Lincoln travels most of way to Pittsburgh in rain, but makes number of stops for speeches where crowds are waiting. William E. Baringer, A House Dividing: Lincoln as President Elect (Springfield, IL: Abraham Lincoln Association, 1945), 276.

Responds to welcome at Ohio towns of Newark, Frazeysburg, Dresden, Coshocton, Newcomerstown, Uhrichsville, Cadiz Junction, Steubenville, Wellsville, and at Pennsylvania towns of Rochester, Allegheny City, and Pittsburgh. Remarks at Newark, Ohio, 14 February 1861, CW, 4:206; Remarks at Cadiz Junction, Ohio, 14 February 1861, CW, 4:206; Speech at Steubenville, Ohio, 14 February 1861, CW, 4:206-7; Remarks at Wellsville, Ohio, 14 February 1861, CW, 4:207-8; Remarks at Rochester, Pennsylvania, 14 February 1861, CW, 4:208; Remarks at the Monongahela House, Pittsburgh, Pennsylvania, 14 February 1861, CW, 4:208-9; Remarks from Balcony of the Monongahela House, Pittsburgh, Pennsylvania, 14 February 1861, CW, 4:209-10; Cincinnati Commercial, 15 February 1861.

At Cadiz Junction Lincoln dines at Parks House; later remarks to crowd from platform of car that he is "too full for utterance." Remarks at Cadiz Junction, Ohio, 14 February 1861, CW, 4:206; Columbus Capital City Fact, 15 February 1861.

Receives welcome from Judge Lloyd and approximately 10,000 people gathered around carpeted stage near railroad tracks in Steubenville. Replies: "We everywhere express devotion to the Constitution. I believe there is no difference in this respect, whether on this or on the other side of this majestic stream. . . . The question is, as to what the Constitution means— . . . To decide that, who shall be the judge? Can you think of any other, than the voice of the people?" Speech at Steubenville, Ohio, 14 February 1861, CW, 4:206-7; Cincinnati Commercial, 15 February 1861.

Leaves Steubenville at 2:30 P.M. and shortly arrives at Wellsville where he makes brief remarks from platform of rear car. Escort committees from Allegheny City and Cleveland are on board. At Rochester Lincoln answers question, "What will you do with the secesssionists then?" by saying, "My friend, that is a matter which I have under very grave consideration." Remarks at Wellsville, Ohio, 14 February 1861, CW, 4:207-8; Remarks at Rochester, Pennsylvania, 14 February 1861, CW, 4:208; Cincinnati Commercial, 15 February 1861.

Arrives at Allegheny City at 8 P.M., having been delayed two hours by broken-down freight train near Freedom, Ohio. Acknowledges welcome of mayor in rain and enters carriage for Monongahela House in Pittsburgh across river. ["We finally got Mr. Lincoln into a carriage; but . . . it looked for a while as if we would never get the carriage out of the crowd that was pushing and yelling all around us." Nicolay to Bates, 15 February 1861, John G. Nicolay Papers, Library of Congress, Washington, DC.]

Large crowds in rain and mud block streets to hotel and pack lobby. Standing on chair in lobby of Monongahela House Lincoln reflects: "I could not help thinking, my friends, as I traveled in the rain through your crowded streets, on my way here, that if all that people were in favor of the Union, it can certainly be in no great danger—it will be preserved. . . . Well, my friends, as it is not much I have to say, and as there may be some uncertainty of another opportunity, I will utter it now, if you will permit me to procure a few notes." Returns and announces he has been persuaded to finish speech in morning. Baltimore Sun, 15 February 1861; Remarks at the Monongahela House, Pittsburgh, Pennsylvnia, 14 February 1861, CW, 4:208-9; Remarks from Balcony of the Monongahela House, Pittsburgh, Pennsylvania, 14 February 1861, CW, 4:209-10.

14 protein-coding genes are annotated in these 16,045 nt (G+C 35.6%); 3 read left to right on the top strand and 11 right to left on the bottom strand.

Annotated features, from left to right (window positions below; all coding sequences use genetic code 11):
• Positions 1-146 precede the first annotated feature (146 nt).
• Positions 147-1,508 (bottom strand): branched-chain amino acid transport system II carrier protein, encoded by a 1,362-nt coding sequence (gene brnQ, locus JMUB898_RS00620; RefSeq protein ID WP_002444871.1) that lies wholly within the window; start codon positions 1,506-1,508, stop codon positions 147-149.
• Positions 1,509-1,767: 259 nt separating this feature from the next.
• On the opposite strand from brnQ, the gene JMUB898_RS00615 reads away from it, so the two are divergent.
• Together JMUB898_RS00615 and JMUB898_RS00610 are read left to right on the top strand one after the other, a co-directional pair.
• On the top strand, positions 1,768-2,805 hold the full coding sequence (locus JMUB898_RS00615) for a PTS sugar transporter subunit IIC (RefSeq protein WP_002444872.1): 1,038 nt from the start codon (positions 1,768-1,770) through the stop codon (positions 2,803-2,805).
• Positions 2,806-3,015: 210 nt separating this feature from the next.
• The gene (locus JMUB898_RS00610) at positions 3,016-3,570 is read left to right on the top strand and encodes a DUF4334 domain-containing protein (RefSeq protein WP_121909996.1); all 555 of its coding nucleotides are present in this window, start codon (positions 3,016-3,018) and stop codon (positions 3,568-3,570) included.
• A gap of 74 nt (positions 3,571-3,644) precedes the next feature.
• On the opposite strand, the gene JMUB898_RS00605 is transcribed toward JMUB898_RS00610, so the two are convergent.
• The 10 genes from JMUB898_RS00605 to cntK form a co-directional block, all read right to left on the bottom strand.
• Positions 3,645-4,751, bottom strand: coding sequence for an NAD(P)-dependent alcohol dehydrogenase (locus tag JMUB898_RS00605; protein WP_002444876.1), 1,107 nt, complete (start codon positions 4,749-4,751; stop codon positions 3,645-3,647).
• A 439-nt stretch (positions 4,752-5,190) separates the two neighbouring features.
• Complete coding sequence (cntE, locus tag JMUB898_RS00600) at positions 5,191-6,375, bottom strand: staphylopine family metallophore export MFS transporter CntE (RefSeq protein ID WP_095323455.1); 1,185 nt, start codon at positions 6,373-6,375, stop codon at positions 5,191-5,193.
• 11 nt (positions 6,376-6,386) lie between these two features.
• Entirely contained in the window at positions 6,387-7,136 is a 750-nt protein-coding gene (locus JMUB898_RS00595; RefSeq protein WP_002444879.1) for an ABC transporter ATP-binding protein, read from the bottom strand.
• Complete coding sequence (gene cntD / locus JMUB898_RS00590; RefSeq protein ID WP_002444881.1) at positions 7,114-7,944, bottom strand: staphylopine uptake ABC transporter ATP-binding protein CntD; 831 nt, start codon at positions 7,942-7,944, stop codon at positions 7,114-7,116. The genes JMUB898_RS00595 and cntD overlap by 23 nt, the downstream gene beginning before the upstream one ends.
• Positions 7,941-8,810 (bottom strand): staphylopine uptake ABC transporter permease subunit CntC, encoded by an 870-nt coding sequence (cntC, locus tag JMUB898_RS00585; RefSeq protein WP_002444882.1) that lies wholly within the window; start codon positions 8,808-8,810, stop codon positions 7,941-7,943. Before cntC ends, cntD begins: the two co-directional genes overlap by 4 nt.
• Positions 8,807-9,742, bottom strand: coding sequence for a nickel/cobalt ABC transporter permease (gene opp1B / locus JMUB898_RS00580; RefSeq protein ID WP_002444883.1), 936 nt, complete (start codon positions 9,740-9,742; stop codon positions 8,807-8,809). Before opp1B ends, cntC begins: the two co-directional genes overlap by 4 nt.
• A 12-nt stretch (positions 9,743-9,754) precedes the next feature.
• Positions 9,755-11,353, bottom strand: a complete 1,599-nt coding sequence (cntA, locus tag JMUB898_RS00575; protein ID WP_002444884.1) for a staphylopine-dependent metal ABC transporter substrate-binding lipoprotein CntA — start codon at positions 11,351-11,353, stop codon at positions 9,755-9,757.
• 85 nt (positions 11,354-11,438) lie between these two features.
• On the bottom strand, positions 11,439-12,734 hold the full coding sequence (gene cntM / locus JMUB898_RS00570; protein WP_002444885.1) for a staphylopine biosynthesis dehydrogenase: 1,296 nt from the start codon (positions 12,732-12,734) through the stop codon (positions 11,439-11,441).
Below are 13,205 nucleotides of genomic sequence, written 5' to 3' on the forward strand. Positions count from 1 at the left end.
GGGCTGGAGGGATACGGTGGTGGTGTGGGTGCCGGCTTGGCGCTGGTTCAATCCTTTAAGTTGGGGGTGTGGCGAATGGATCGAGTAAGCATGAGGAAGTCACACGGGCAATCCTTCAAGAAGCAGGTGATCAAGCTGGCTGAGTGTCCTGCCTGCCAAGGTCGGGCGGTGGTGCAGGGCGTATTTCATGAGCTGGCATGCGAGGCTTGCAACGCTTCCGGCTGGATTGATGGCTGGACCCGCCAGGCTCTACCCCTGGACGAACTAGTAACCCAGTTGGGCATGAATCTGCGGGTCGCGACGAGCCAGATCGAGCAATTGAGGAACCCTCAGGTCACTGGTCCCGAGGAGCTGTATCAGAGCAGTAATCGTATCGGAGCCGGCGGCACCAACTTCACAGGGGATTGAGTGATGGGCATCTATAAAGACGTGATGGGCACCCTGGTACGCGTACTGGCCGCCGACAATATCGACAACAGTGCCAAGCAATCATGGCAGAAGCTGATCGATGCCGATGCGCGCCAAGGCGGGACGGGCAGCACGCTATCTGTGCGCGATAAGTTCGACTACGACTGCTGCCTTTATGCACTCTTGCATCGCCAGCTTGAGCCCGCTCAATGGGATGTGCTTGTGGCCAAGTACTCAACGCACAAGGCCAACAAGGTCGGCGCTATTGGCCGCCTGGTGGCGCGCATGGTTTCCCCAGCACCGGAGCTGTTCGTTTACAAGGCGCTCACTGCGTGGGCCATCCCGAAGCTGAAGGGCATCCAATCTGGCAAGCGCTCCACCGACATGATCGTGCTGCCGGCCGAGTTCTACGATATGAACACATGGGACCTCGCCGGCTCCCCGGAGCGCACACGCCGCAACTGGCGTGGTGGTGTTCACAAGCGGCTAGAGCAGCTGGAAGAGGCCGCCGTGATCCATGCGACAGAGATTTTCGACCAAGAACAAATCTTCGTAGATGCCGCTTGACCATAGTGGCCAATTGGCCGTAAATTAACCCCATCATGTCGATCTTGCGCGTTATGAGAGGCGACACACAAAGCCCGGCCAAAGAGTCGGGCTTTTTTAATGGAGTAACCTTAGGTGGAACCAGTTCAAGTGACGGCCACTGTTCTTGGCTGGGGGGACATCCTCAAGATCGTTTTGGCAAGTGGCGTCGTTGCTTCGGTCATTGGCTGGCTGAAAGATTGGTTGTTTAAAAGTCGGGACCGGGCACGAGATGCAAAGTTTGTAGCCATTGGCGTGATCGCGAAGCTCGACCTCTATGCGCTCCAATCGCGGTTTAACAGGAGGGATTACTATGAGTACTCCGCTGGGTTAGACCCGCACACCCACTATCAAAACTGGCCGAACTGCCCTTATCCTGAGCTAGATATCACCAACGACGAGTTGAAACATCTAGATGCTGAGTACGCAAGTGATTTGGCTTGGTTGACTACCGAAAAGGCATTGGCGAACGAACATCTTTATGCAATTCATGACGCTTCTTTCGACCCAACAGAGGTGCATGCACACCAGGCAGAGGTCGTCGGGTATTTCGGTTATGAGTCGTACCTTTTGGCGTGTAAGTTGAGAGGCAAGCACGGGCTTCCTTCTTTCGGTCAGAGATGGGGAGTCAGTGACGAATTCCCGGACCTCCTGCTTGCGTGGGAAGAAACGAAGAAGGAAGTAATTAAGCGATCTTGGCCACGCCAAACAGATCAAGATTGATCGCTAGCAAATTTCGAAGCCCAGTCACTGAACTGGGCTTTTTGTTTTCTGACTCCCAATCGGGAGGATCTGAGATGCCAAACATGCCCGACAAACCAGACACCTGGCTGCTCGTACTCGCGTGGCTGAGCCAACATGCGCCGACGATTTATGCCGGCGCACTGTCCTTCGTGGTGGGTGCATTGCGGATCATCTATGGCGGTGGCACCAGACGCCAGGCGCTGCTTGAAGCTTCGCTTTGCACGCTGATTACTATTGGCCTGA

Friday, February 14, 1862.+-

Washington, DC.

Cabinet meets. Report on Gen. Burnside's expedition read. Bates, Diary.

"The children [Willie and Tad] we are glad to say are on the mend." Evening Star (Washington, DC), 14 February 1862, 2d ed., 2:1.

President issues Executive Order No. 1, relating to political prisoners. As far as public welfare will permit, all political prisoners now held in military custody will be released on their subscribing to parole not to aid or comfort enemy. Extraordinary arrests will hereafter be made under direction of military authorities alone. Otto Eisenschiml, In the Shadow of Lincoln's Death (New York: Funk, 1940), 193; DNA—WR RG 94, Adjt. Gen. Off., Letters Received, Misc. Branch, Box 673.

President anxiously awaits news from Gen. Ulysses S. Grant on fighting before Fort Donelson, Tenn. Nicolay to Bates, 14 February 1862, John G. Nicolay Papers, Library of Congress, Washington, DC.

Confers with Sen. Sherman (Ohio) at Capitol regarding assignment of Robert C. Kirk of Ohio as consul to Tangier. Kirk to Sherman, 20 February 1862, John Sherman Papers, Library of Congress, Washington, DC.

Saturday, February 14, 1863.+-

Washington, DC.

President, Secretary of War Edwin M. Stanton, and party travel across Potomac to watch "Col. Alexander set off a forigarre." Journal, Samuel P. Heintzelman Papers, Library of Congress, Washington, DC.

Rear Admiral John A. Dahlgren goes to White House to check report that ironclads at Charleston need ammunition. Later President calls him back for conference with General Halleck and Assistant Secretary Fox. Lincoln "is restless about Charleston." Extracts from Dahlgren Diary, John G. Nicolay Papers, Library of Congress, Washington, DC.

"Reception at White House to-day unusually largely attended. For two hours the throng of visitors pressed in a steady current." N. Y. Herald, 15 February 1863; Daily National Republican (Washington, DC), 14 February 1863, 2d ed., 2:4.

Mrs. Fox calls on Mrs. Lincoln and finds her in high spirits. Fox, Diary, Gist-Blair Family Papers, Library of Congress, Washington, DC.

Tuesday, February 14, 1865.+-

Washington, DC.

President approves resolution providing for "Congressional Directory." Stat. L., XIII, 568.

Grants audience to Mrs. Hutter and committee from Philadelphia with recommendations relative to caring for orphans of soldiers and sailors. Hutter to Lincoln, 8 February 1865, Abraham Lincoln Papers, Library of Congress, Washington, DC.

Interviews W. O. Bartlett, probably about appointment of James Gordon Bennett as minister to France. Bartlett to Lincoln, 14 February 1865, Abraham Lincoln Papers, Library of Congress, Washington, DC.

Signs commission of W. O. Stoddard as marshal of eastern district of Arkansas. William O. Stoddard, Lincoln's Third Secretary: The Memoirs of William O. Stoddard, ed. by William O. Stoddard, Jr. (New York: Exposition Press, 1955), 216.